Was the price right for Soler?

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Was the price right for Soler?

Jorge Soler hasn't seen one pitch in professional baseball. He hasn't fielded one fly ball, taken one round of BP. He hasn't even put on a uniform in America yet.

So how does a guy like that earn 30 million?

Simple: That's what the market was.

"Soler's deal is kind of like on an island by itself," Baseball America's Jim Callis said when he joined David Kaplan on WGN Radio Monday night. "He was the last big-time international free agent who's not going to be subject to the new bonus rules. Going forward, if you're under 21 or 22, 2.9 million is the max. In the future, there's going to be a sliding scale. If you're a better team, you're going to have less than 2.9 million.

"It was a case where you had a lot of the big guns -- the Yankees included -- where they figured 'you know what, this is the last time we're going to be able to go all in on one of these guys.'

"It's just the cost of doing business. If you wanted Jorge Soler, it's going to cost 30 million. If you want Cubs' 2012 first-round pick Albert Almora, it's going to cost 3 million. Last year, with the different draft system, the Cubs spent a franchise-record 12 million."

Soler had until July 2 to sign a deal without any limit to spending by the new CBA. Cuban outfielder Yoenis Cespedes signed a four-year deal worth 36 million last winter with the Oakland Athletics. The Cubs were reportedly in on Cespedes and OK with the money, but they wanted more years on the contract.

Soler's nine-year deal accomplished that. Plus, it just makes more sense, as he's only 20 and still a few years away from the big leagues. Cespedes, meanwhile, is 26 and already starring for the A's.

"Individually, you look at some of these bonuses and they seem kind of crazy,' Callis said. "But the flip side of it is, a lot of these guys -- and Soler is included -- you're not just signing the guy. You're signing the guy and getting his rights for six years in the major leagues before he can go anywhere and become a free agent.

"I think a lot of time, it's easy to look when these guys fail and be like 'oh this guy got 2 million and didn't pan out, that's a terrible investment.' But when you do hit on a guy...I'll use Albert Almora as an example. If he's as good as he's supposed to be, he's probably going to be worth -- conservatively -- 60 or 70 million to the Cubs in the first six years of his career and they'll probably play him something around 20 million in salary over that span.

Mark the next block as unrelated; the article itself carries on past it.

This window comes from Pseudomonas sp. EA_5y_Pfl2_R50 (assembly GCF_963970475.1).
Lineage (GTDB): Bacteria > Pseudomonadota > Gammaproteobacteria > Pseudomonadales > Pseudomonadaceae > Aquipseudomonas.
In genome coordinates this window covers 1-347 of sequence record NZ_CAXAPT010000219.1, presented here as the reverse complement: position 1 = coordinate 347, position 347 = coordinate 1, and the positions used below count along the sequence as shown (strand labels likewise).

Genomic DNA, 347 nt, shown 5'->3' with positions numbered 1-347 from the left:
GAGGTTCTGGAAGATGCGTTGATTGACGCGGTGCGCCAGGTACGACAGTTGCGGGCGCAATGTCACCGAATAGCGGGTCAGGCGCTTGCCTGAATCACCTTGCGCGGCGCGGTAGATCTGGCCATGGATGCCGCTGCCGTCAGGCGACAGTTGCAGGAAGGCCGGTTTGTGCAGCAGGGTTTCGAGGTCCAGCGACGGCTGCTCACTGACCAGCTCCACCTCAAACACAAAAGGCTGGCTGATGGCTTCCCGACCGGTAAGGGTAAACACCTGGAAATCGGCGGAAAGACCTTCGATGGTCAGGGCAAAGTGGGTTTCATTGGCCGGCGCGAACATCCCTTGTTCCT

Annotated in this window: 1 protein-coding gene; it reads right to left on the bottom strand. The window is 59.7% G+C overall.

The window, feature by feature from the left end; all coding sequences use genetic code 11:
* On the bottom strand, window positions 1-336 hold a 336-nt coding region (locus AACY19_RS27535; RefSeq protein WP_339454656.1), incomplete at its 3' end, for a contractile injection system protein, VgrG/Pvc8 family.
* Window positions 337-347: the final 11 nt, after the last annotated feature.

"It's more of a case when you hit, the return of investment on these guys is huge and it more than makes up for the guys who fail. But when you pay a guy a lot of money and he fails or he doesn't get out of Double-A or something, that really sticks in your crawl. But overall, I think the return of investment on these guys is worth it."

Soler instantly becomes one of the Cubs' top prospects, if not the No. 1 guy, and one of the best position player prospects in the game. Of course, not every promising young player hits, and there are many stories of Cuban players failing to live up to their hype.

But Theo Epstein and Tom Ricketts saw their man and they went for it. When he was with the Red Sox, Theo was reportedly very upset when the Yankees outbid his squad for the services of Cuban pitcher Jose Contreras. The new Cubs president of baseball operations wasn't going to let the same thing happen this time around.

"I don't think it's any surprise," Callis said. "You look at what Theo did in Boston and what Jed Hoyer and Jason McLeod did in Boston and then in San Diego. There's no surprise that these guys are going to be aggressive in player development. It's a shame, really, that the league changed the rules and you can't be as aggressive as you want to be.

"But if fans weren't convinced that Tom Ricketts was in this to win it, he spent 12 million on last year's draft and was very aggressive internationally and then goes and spends 30 million on Soler. You can't ask for much more of a commitment from your owner. If you're a fan, you want to see your owner spending money on your team. And Ricketts has done that.

"Yes, the big-league team is terrible right now and they're going through a down phase, but he's shown that they're going to do whatever it takes to get the top talent available."

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